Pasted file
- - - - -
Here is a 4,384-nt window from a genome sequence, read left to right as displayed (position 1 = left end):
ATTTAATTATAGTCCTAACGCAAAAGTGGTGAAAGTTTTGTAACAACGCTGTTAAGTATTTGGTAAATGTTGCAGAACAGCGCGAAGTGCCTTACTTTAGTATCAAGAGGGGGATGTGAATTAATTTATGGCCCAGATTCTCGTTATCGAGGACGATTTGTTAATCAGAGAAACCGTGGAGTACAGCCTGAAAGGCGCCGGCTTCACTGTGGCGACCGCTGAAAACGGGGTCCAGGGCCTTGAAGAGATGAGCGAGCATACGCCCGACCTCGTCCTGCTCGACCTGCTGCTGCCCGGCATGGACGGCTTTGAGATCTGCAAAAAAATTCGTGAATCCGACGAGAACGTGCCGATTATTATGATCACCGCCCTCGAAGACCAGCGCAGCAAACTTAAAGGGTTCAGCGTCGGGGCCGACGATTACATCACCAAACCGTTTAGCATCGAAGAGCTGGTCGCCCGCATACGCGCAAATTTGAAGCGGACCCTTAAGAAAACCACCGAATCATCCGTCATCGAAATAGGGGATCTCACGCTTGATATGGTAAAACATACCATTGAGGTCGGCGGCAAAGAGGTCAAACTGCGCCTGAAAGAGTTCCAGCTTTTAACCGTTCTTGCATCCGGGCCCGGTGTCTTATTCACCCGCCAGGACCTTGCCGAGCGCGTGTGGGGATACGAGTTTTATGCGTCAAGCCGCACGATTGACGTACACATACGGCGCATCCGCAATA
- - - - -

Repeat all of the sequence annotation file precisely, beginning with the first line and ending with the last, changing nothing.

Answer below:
Here is a 4,384-nt window from a genome sequence, read left to right as displayed (position 1 = left end):
ATTTAATTATAGTCCTAACGCAAAAGTGGTGAAAGTTTTGTAACAACGCTGTTAAGTATTTGGTAAATGTTGCAGAACAGCGCGAAGTGCCTTACTTTAGTATCAAGAGGGGGATGTGAATTAATTTATGGCCCAGATTCTCGTTATCGAGGACGATTTGTTAATCAGAGAAACCGTGGAGTACAGCCTGAAAGGCGCCGGCTTCACTGTGGCGACCGCTGAAAACGGGGTCCAGGGCCTTGAAGAGATGAGCGAGCATACGCCCGACCTCGTCCTGCTCGACCTGCTGCTGCCCGGCATGGACGGCTTTGAGATCTGCAAAAAAATTCGTGAATCCGACGAGAACGTGCCGATTATTATGATCACCGCCCTCGAAGACCAGCGCAGCAAACTTAAAGGGTTCAGCGTCGGGGCCGACGATTACATCACCAAACCGTTTAGCATCGAAGAGCTGGTCGCCCGCATACGCGCAAATTTGAAGCGGACCCTTAAGAAAACCACCGAATCATCCGTCATCGAAATAGGGGATCTCACGCTTGATATGGTAAAACATACCATTGAGGTCGGCGGCAAAGAGGTCAAACTGCGCCTGAAAGAGTTCCAGCTTTTAACCGTTCTTGCATCCGGGCCCGGTGTCTTATTCACCCGCCAGGACCTTGCCGAGCGCGTGTGGGGATACGAGTTTTATGCGTCAAGCCGCACGATTGACGTACACATACGGCGCATCCGCAATA